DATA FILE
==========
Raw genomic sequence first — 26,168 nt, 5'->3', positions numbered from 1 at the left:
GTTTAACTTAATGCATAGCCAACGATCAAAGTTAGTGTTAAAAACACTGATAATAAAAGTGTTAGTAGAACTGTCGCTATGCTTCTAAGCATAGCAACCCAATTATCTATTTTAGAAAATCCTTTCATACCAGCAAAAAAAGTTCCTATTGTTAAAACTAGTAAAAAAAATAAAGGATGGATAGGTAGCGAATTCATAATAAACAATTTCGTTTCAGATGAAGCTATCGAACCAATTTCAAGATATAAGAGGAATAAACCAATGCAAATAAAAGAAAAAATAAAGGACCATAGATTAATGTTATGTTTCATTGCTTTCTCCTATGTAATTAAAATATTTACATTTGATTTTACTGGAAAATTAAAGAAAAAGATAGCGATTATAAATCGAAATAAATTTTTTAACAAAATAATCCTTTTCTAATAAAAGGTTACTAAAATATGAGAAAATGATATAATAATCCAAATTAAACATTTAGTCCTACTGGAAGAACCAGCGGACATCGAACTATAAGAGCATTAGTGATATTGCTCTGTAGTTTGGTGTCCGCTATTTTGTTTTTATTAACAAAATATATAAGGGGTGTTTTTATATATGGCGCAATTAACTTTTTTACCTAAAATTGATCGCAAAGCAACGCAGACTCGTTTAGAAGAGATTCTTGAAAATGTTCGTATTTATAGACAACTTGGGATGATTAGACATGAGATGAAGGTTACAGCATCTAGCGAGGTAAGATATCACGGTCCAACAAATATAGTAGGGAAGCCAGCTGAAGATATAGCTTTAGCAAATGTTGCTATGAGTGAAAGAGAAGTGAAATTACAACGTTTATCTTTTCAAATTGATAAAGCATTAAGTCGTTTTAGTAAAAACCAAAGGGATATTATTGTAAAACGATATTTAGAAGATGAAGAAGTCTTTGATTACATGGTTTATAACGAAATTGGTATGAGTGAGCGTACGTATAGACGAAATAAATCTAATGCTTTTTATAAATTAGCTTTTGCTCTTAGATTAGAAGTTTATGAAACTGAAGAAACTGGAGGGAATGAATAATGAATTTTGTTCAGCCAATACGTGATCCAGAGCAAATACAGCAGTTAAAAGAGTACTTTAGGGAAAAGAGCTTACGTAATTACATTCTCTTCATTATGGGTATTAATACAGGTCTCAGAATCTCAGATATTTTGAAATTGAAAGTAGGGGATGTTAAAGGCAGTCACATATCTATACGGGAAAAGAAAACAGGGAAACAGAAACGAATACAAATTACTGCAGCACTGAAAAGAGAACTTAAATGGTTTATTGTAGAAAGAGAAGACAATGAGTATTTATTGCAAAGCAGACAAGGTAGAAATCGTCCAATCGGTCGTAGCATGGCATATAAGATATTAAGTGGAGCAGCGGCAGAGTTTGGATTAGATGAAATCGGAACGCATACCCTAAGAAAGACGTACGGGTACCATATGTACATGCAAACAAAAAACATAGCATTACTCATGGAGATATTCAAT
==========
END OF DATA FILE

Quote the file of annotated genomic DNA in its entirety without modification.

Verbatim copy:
Raw genomic sequence first — 26,168 nt, 5'->3', positions numbered from 1 at the left:
GTTTAACTTAATGCATAGCCAACGATCAAAGTTAGTGTTAAAAACACTGATAATAAAAGTGTTAGTAGAACTGTCGCTATGCTTCTAAGCATAGCAACCCAATTATCTATTTTAGAAAATCCTTTCATACCAGCAAAAAAAGTTCCTATTGTTAAAACTAGTAAAAAAAATAAAGGATGGATAGGTAGCGAATTCATAATAAACAATTTCGTTTCAGATGAAGCTATCGAACCAATTTCAAGATATAAGAGGAATAAACCAATGCAAATAAAAGAAAAAATAAAGGACCATAGATTAATGTTATGTTTCATTGCTTTCTCCTATGTAATTAAAATATTTACATTTGATTTTACTGGAAAATTAAAGAAAAAGATAGCGATTATAAATCGAAATAAATTTTTTAACAAAATAATCCTTTTCTAATAAAAGGTTACTAAAATATGAGAAAATGATATAATAATCCAAATTAAACATTTAGTCCTACTGGAAGAACCAGCGGACATCGAACTATAAGAGCATTAGTGATATTGCTCTGTAGTTTGGTGTCCGCTATTTTGTTTTTATTAACAAAATATATAAGGGGTGTTTTTATATATGGCGCAATTAACTTTTTTACCTAAAATTGATCGCAAAGCAACGCAGACTCGTTTAGAAGAGATTCTTGAAAATGTTCGTATTTATAGACAACTTGGGATGATTAGACATGAGATGAAGGTTACAGCATCTAGCGAGGTAAGATATCACGGTCCAACAAATATAGTAGGGAAGCCAGCTGAAGATATAGCTTTAGCAAATGTTGCTATGAGTGAAAGAGAAGTGAAATTACAACGTTTATCTTTTCAAATTGATAAAGCATTAAGTCGTTTTAGTAAAAACCAAAGGGATATTATTGTAAAACGATATTTAGAAGATGAAGAAGTCTTTGATTACATGGTTTATAACGAAATTGGTATGAGTGAGCGTACGTATAGACGAAATAAATCTAATGCTTTTTATAAATTAGCTTTTGCTCTTAGATTAGAAGTTTATGAAACTGAAGAAACTGGAGGGAATGAATAATGAATTTTGTTCAGCCAATACGTGATCCAGAGCAAATACAGCAGTTAAAAGAGTACTTTAGGGAAAAGAGCTTACGTAATTACATTCTCTTCATTATGGGTATTAATACAGGTCTCAGAATCTCAGATATTTTGAAATTGAAAGTAGGGGATGTTAAAGGCAGTCACATATCTATACGGGAAAAGAAAACAGGGAAACAGAAACGAATACAAATTACTGCAGCACTGAAAAGAGAACTTAAATGGTTTATTGTAGAAAGAGAAGACAATGAGTATTTATTGCAAAGCAGACAAGGTAGAAATCGTCCAATCGGTCGTAGCATGGCATATAAGATATTAAGTGGAGCAGCGGCAGAGTTTGGATTAGATGAAATCGGAACGCATACCCTAAGAAAGACGTACGGGTACCATATGTACATGCAAACAAAAAACATAGCATTACTCATGGAGATATTCAAT